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Treatment Cuts Drug Use in Half, Reduces Crime and Homelessness, Says SAMHSA Study


November-December 1997

Almost half of the drug addicts and alcoholics who get help in federally funded treatment programs stay off drugs for at least a year after they start treatment, according to the National Treatment Improvement Evaluation Study (NTIES) by the Substance Abuse and Mental Health Services Administration (SAMHSA). NTIES is a Congressionally-mandated five-year study of the effectiveness of drug and alcohol treatment programs that receive funding from SAMHSA's Center for Substance Abuse Treatment (Substance Abuse and Mental Health Services Administration, "National Treatment Improvement Evaluation Study," September 1997; "Study shows drug treatment combats homelessness, despair," Waco Tribune-Herald, September 20, 1997).

The study interviewed treatment clients at admission to treatment, when they left treatment and 12 months after the end of treatment, and the final analysis included 4,411 respondents. NTIES showed that from before treatment to one year after treatment, treatment clients' use of their primary drug(s) declined from 73% to 38%; cocaine use decreased from 40% to 18%, heroin use was reduced from 24% to 13%, and crack use decreased from 50% to 25%.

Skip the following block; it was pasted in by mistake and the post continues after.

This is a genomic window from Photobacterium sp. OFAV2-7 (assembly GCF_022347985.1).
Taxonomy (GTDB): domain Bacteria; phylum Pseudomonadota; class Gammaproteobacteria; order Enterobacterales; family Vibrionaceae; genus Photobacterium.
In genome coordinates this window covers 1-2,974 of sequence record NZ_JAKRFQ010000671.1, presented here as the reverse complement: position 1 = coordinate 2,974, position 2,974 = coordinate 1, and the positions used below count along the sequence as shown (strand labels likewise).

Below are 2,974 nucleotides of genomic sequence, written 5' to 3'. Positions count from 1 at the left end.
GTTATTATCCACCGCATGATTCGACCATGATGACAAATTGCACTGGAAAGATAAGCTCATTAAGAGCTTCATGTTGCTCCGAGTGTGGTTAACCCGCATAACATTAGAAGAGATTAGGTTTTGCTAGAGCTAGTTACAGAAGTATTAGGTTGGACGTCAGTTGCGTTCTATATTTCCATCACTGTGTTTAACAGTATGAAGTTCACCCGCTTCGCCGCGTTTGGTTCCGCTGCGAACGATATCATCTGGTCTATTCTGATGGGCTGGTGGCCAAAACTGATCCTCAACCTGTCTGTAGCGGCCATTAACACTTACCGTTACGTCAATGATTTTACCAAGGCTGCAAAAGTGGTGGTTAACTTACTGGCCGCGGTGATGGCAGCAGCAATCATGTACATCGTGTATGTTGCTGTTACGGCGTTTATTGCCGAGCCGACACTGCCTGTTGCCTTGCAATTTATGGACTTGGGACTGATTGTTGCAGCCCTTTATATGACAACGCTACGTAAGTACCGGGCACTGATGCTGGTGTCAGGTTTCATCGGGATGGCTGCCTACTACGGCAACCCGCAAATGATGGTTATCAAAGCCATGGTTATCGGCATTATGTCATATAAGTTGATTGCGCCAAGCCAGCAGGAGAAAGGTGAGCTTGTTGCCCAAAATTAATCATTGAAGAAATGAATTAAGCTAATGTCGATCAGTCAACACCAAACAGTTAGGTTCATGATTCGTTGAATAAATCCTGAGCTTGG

The study found effective treatment reduces criminal behavior; enables addicts to get steady jobs and stable housing; improves mental and physical health; and reduces risky sexual behaviors among participants. NTIES found that a year after treatment, selling drugs decreased by 78%; shoplifting declined by 82%, assaults decreased 78%, arrests for drug possession fell by 51%, and arrests for any crime fell by 64%. The number of people on welfare a year after starting treatment dropped 10.8%, and homelessness decreased 42.7%. The study concluded that drug abuse and alcoholism are among the chief causes for homelessness.

For a copy of the report contact the National Clearinghouse for Alcohol and Drug Information - (800) 729-6686 or visit SAMHSA's web site at SAMHSA press office - (301) 443-5052.